Buchtel bounces scrappy Tallmadge boys basketball from playoffs
The Tallmadge boys basketball team faced a talented squad led by a possible future NBA player Feb. 26 in a Division II Northeast 5 sectional final.
The outcome was as expected as the 29th-seeded Blue Devils lost 93-55 at second-seeded Akron Buchtel.
Tallmadge finished the season with an 8-8 record.
“The overall outcome of the game was probably due to the fact that Buchtel is really good,” Tallmadge head coach Bill Johnson said. “They have a player, Chris Livingston, who’s going to be highly recruited.”
The Blue Devils trailed 30-11 after one quarter, 47-22 at halftime and 70-42 after three quarters.
“I would say early on we did a good job of getting shots we wanted. With four minutes to go in the first quarter, the score was 17-11,” said Johnson. “I felt like we had done really good things up to that point. I felt like we had three, four or five other good shots that we just didn’t convert.
“Buchtel’s pressure, athletic ability and strength caught up to us a little bit, which is why the score looked the way it did. But our kids should be really proud because they never quit, they never stopped fighting. In a game like that, you could easily just quit, but we didn’t. Our kids fought and really played hard. It was just a matter of Buchtel putting the ball in the basket more than we did. They also forced us to play a little faster than we wanted to.”
Pacing Tallmadge were junior guard Kyle Ries, who scored 14 points, and sophomore forward Collin Dixon, who had 11 points.
“Kyle really played hard,” Johnson said. “He got really good looks and never backed down from Buchtel’s defense. He really attacked them and was able to get to the basket a few times. His energy level was the reason we were able to keep playing them tight.”
Three nights earlier, in a sectional semifinal on Feb. 23 at James O. Maddox Court, Tallmadge was on the right side of a rout of its own in a 72-39 victory over 33rd-seeded Sheffield Brookside.
The Blue Devils led 20-12 after the first quarter, 36-19 at the half and 58-31 after the third quarter.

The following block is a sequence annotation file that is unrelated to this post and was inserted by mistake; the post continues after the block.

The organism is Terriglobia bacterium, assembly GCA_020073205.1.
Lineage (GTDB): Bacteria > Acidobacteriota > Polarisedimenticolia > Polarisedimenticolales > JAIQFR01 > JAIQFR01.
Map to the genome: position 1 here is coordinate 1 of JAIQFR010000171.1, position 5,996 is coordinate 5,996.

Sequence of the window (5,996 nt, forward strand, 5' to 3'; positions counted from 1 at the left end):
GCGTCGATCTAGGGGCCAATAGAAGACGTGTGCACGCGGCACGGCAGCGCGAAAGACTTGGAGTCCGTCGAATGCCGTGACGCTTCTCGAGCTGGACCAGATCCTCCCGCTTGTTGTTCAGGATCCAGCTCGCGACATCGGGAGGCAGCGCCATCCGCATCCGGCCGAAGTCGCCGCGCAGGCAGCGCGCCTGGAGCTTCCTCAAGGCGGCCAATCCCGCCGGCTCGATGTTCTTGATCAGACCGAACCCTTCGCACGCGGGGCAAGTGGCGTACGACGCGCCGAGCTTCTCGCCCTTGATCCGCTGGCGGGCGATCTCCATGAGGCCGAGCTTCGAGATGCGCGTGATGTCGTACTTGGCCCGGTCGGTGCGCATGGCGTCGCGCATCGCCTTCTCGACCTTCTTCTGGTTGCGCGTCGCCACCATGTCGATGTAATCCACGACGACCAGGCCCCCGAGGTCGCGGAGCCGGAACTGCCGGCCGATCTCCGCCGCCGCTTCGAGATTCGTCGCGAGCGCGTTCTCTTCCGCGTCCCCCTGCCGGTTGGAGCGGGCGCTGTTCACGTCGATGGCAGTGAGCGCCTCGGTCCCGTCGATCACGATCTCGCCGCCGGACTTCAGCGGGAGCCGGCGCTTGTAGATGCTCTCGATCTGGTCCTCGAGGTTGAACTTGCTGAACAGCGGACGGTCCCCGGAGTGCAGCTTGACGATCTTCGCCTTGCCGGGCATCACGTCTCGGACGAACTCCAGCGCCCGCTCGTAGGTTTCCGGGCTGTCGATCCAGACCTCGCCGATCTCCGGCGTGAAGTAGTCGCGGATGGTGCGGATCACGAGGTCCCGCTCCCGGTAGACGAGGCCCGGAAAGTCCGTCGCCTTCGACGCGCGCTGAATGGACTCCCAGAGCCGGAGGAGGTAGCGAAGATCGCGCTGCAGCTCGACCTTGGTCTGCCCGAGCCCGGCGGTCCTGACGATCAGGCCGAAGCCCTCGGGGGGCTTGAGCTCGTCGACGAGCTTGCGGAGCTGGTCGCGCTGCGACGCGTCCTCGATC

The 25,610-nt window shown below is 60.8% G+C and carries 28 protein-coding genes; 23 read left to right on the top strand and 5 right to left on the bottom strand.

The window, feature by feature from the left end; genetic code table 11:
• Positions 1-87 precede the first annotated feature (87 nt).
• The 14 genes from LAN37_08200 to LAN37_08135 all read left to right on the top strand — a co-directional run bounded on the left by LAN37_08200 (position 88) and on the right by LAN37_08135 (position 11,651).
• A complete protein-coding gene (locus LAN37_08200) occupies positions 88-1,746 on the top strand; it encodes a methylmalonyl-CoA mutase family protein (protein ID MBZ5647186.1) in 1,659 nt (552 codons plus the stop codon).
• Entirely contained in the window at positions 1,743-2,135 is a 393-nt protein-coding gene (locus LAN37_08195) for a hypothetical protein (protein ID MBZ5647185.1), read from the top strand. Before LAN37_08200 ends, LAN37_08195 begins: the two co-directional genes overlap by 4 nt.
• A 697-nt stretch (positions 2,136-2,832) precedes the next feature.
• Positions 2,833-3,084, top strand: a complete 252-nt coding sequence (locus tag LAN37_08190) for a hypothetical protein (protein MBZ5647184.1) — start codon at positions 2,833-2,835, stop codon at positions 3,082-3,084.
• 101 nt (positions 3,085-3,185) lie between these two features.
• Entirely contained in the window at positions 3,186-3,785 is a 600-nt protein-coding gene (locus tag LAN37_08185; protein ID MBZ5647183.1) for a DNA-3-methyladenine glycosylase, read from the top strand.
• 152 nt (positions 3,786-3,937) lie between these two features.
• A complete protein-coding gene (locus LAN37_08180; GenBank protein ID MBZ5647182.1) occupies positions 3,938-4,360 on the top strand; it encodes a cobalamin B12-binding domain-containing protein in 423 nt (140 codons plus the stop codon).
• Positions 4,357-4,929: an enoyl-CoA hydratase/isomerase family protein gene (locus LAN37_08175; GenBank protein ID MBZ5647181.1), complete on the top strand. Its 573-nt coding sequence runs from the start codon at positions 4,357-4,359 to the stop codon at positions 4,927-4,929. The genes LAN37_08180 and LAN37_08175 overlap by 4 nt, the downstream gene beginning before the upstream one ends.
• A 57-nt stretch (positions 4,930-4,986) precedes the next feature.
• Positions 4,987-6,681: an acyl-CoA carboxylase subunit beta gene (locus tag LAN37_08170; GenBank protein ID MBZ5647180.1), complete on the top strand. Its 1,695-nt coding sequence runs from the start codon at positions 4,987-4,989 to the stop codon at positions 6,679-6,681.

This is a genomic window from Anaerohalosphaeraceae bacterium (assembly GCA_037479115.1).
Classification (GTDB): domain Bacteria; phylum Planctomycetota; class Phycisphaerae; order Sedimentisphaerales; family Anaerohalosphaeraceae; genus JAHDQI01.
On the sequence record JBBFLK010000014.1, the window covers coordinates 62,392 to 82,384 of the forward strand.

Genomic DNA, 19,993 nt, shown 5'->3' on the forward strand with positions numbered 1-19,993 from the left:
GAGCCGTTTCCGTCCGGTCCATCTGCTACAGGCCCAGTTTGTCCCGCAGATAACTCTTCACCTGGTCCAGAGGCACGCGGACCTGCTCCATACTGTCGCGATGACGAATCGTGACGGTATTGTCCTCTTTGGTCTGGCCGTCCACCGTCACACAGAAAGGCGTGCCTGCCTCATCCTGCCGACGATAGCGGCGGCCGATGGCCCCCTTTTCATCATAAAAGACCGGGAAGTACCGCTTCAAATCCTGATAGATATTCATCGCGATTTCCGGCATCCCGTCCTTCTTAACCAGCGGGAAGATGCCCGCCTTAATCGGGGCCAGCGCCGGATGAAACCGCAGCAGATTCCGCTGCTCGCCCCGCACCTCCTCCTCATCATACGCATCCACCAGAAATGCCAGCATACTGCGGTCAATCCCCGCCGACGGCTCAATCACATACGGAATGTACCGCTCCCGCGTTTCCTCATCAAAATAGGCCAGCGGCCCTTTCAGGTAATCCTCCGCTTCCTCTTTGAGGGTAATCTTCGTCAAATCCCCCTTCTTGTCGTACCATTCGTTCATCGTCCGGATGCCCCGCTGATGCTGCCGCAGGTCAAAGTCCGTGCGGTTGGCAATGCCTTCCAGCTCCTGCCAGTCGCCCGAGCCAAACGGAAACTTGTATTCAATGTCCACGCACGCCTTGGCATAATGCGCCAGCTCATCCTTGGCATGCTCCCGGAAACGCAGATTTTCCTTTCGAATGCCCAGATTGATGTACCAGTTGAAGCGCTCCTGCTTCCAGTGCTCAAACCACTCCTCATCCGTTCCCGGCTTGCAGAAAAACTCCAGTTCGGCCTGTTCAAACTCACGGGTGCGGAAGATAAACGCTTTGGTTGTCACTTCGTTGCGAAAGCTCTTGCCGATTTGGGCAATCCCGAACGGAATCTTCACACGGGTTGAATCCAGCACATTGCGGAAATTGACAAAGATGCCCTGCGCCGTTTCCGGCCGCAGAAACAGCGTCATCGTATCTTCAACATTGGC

“Brookside played zone, and I thought we did a really good job of executing what we wanted to do to get a lead,” said Johnson. “The game felt like it was our pace and our tempo the entire time, even early on. We were able to do what we wanted to do to be successful.”
Leading the way for Tallmadge was sophomore point guard Ty Hurst, who scored 24 points, including five three-pointers.
“Ty kind of is an extension of me on the court and does a great job of putting us in the right positions,” the coach said. “He was the guy who was open for shots, and he knocked them down. He had three three-pointers early in the game that really kind of propelled us and got us going.”
Senior post player Will Hudak scored 14 points, Dixon scored 10 points and senior forward Ethan Taylor had nine points.
“Will came off our bench,” said Johnson. “He just did the right things, and he got in the right positions in which he was able to make the shots he got. He’s always in the right spot at the right time, and that was no different this night.
“Collin is our guy every night who we can count on to be able to do things for us. He and Ethan did an awesome job in the post finding holes in Brookside’s zone and finding open shots early on that were able to create for us the rest of the game.”
According to Johnson, his team’s never-say-die attitude enabled it to recover from an 0-5 start to this COVID-crazy season.
“We had two shutdowns of multiple periods of time, but our kids never quit, never stopped fighting,” he said. “We played games with different personnel multiple times and yet ended up .500. While I know that’s not lighting the world on fire, I couldn’t be prouder of the kids’ effort, their willingness to continue to fight and get through it all. It says a lot about them.”
Johnson will lose four seniors to graduation – Hudak, Taylor, Caden Zajac and Nicholas Lambacher.
“I give our four seniors,” he said, “a ton of credit for being able to withstand what we went through the last year, not being able to have a summer and not even knowing if they were going to get to play this season. They never quit working, they showed up to everything we asked them to show up to, they worked as hard as they could. They were great leaders in that aspect because they showed our younger kids that, no matter what, it’s about showing up, it’s about trying to do the best you can every time. They will be greatly missed, and I’m really glad they were able to get a season in this year. I’m thankful that I was able to coach them.”
As for next season, Johnson cannot wait for it to get here.
“We’ll return seven varsity players who played significant minutes this season,” he said. “Three were starters, two of which averaged double figures in scoring. I really think we should have high expectations for next year.”